Before I close this up, I want to address a couple common misconceptions of Julie’s:

  • If we don’t repeal the 16th Amendment first, we could end up with both an income tax and a national sales tax.” That is incorrect. First, the FairTax untaxes our income completely and removes the tax burden from our corporations. Second, the FairTax has a sunset clause that will prevent that from happening. And third, if Congress wanted to impose a sales tax along side our income taxes they could do that right now. There is absolutely nothing stopping them from doing so – except us, their bosses – and nothing in any flat tax proposal prevents that from happening either.
  • Several European governments have added a national sales tax on top of their federal income tax.” Hmm, I wonder if any of those are the same European governments that have implemented a flat tax? (See the chart in the comments below).
  • The proposal promises that individuals under a certain income threshold would get some money back at the end of the year.” I have never heard this promise, nor have I heard a claim of this promise before. The FairTax actually promises that every legal U.S. citizen will receive a monthly prebate which returns your taxes (in advance) based on the size and type of your family. I believe Julie needs to read up on the FairTax before she tries to report what it does or does not do.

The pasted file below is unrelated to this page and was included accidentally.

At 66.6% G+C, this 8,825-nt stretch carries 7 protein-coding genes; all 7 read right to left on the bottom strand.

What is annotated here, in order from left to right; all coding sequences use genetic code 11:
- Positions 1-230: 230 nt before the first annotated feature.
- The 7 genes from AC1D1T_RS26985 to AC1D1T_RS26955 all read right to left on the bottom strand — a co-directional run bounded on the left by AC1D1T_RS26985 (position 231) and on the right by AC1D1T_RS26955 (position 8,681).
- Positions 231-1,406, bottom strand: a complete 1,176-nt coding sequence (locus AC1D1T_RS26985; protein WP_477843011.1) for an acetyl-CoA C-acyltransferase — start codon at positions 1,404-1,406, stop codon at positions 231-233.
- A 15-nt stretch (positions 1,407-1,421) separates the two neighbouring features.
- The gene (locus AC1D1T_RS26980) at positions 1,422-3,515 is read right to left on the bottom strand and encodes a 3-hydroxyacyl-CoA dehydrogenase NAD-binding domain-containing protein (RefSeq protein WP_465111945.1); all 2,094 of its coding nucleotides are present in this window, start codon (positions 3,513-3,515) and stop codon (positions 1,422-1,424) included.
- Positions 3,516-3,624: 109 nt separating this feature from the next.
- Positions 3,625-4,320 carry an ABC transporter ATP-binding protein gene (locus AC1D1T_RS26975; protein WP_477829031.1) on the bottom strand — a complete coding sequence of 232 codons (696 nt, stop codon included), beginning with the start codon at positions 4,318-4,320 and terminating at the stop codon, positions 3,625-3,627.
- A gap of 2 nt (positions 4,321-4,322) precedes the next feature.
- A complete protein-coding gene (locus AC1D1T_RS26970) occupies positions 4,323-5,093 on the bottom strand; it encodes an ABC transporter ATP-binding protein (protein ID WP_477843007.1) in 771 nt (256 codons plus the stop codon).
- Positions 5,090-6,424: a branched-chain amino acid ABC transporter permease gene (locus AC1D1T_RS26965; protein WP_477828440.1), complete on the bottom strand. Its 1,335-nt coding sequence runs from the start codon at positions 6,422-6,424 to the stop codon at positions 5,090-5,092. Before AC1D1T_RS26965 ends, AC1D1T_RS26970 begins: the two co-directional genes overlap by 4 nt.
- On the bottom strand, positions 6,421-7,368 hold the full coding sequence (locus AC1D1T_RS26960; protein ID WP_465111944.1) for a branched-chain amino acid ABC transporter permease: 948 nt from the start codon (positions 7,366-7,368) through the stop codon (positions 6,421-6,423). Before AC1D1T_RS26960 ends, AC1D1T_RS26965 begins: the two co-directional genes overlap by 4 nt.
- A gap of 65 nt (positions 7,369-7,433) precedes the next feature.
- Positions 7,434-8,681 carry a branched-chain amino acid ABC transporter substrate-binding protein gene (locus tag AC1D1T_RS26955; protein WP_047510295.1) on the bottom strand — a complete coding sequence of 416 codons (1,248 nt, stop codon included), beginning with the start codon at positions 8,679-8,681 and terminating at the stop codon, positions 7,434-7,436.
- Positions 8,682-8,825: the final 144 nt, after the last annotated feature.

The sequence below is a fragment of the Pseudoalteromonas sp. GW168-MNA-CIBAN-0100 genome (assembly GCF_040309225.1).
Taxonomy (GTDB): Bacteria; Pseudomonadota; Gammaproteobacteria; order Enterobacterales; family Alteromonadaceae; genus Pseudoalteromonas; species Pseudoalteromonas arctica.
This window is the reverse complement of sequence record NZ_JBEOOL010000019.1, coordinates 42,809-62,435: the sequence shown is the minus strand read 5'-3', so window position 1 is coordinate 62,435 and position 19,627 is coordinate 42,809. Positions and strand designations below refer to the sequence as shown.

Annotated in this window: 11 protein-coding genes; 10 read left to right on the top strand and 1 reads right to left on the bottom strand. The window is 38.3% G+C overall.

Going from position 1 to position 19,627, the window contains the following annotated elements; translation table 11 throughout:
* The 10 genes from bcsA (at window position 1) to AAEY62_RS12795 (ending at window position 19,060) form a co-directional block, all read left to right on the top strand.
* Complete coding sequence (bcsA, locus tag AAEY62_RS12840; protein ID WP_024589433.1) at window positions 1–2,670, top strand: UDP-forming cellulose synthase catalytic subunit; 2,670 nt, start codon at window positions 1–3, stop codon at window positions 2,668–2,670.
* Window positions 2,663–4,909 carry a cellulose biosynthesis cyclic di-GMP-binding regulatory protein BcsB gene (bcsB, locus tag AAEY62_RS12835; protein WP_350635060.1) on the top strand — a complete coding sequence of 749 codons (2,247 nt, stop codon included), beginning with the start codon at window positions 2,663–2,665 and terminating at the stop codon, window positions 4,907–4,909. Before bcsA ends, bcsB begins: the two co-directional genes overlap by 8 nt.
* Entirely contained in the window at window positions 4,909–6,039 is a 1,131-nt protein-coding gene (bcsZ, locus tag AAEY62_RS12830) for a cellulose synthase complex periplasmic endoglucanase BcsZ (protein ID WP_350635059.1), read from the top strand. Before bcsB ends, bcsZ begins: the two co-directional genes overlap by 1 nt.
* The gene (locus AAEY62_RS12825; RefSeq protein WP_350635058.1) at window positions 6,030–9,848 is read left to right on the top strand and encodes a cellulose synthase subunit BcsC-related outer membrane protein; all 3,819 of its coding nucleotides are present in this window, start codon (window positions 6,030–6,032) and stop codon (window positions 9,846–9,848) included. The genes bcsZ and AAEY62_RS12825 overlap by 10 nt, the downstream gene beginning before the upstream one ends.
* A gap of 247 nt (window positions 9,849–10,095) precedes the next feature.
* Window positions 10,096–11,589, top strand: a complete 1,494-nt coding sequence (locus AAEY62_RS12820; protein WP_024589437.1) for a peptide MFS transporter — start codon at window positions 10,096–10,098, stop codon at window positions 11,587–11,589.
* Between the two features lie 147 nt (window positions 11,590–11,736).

That being said, the FairTax is the obvious choice here. If you would like to learn more about the differences between the FairTax and a flat tax, please take a few moments to read “The FairTax (real reform) vs. the flat tax (more of the same): A comparison

And with that, I’m going to leave you with this very appropriate quote from a great proponent of the FairTax:

I find it interesting that those who choose to challenge the FairTax in its “Fairness” somehow have to distort the facts in order make their point. Yet time and time again, FairTaxers need NOT distort the facts in order to disprove the anti-FairTaxers ridiculous statements. ~Dale

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Posted in Fact, FairTax, FairTax vs. flat tax, FreedomWorks, Prebate, Progressiveness, Tax Reform
7 comments on “Freeing Up the FairTax
  1. Bill E. Payne says:

    Excellent commentary and explanations! In answer to one of your questions (“Hmm, I wonder if any of those are the same European governments that have implemented a flat tax?”), I did a little research and found, through several sources including, but not limited to, Cato.org and Wikipedia, that a number of countries with flat income taxes indeed have national sales taxes too. There may be more, but here’s my short list:

    Country Flat tax rate Nat’l sales tax rate
    Estonia 22% 9-20% (type of goods)
    Latvia 25 22
    Lithuania 27 21
    Russia 13 0-18
    Serbia 14 0-18
    Slovakia 19 20
    Ukraine 15 17
    Iceland 35.7 !! 0-25.5
    Romania 16 4-24
    Georgia 12 18